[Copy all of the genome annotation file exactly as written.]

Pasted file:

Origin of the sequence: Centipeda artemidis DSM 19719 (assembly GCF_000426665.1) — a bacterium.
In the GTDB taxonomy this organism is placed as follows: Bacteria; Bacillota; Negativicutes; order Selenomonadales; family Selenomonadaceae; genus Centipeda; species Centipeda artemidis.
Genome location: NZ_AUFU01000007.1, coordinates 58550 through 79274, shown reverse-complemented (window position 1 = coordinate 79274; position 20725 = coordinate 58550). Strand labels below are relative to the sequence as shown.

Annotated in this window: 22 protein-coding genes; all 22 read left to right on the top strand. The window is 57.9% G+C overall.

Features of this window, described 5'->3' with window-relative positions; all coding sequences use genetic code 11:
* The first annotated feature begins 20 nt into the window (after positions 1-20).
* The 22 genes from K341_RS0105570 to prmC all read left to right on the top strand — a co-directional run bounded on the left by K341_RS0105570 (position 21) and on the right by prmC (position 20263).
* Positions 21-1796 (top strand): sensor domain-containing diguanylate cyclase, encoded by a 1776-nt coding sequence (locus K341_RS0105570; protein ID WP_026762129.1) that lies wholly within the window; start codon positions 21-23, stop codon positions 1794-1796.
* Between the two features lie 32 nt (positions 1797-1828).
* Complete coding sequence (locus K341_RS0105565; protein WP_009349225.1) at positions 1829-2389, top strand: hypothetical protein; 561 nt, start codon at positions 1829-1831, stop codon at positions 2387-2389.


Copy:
Origin of the sequence: Centipeda artemidis DSM 19719 (assembly GCF_000426665.1) — a bacterium.
In the GTDB taxonomy this organism is placed as follows: Bacteria; Bacillota; Negativicutes; order Selenomonadales; family Selenomonadaceae; genus Centipeda; species Centipeda artemidis.
Genome location: NZ_AUFU01000007.1, coordinates 58550 through 79274, shown reverse-complemented (window position 1 = coordinate 79274; position 20725 = coordinate 58550). Strand labels below are relative to the sequence as shown.

Annotated in this window: 22 protein-coding genes; all 22 read left to right on the top strand. The window is 57.9% G+C overall.

Features of this window, described 5'->3' with window-relative positions; all coding sequences use genetic code 11:
* The first annotated feature begins 20 nt into the window (after positions 1-20).
* The 22 genes from K341_RS0105570 to prmC all read left to right on the top strand — a co-directional run bounded on the left by K341_RS0105570 (position 21) and on the right by prmC (position 20263).
* Positions 21-1796 (top strand): sensor domain-containing diguanylate cyclase, encoded by a 1776-nt coding sequence (locus K341_RS0105570; protein ID WP_026762129.1) that lies wholly within the window; start codon positions 21-23, stop codon positions 1794-1796.
* Between the two features lie 32 nt (positions 1797-1828).
* Complete coding sequence (locus K341_RS0105565; protein WP_009349225.1) at positions 1829-2389, top strand: hypothetical protein; 561 nt, start codon at positions 1829-1831, stop codon at positions 2387-2389.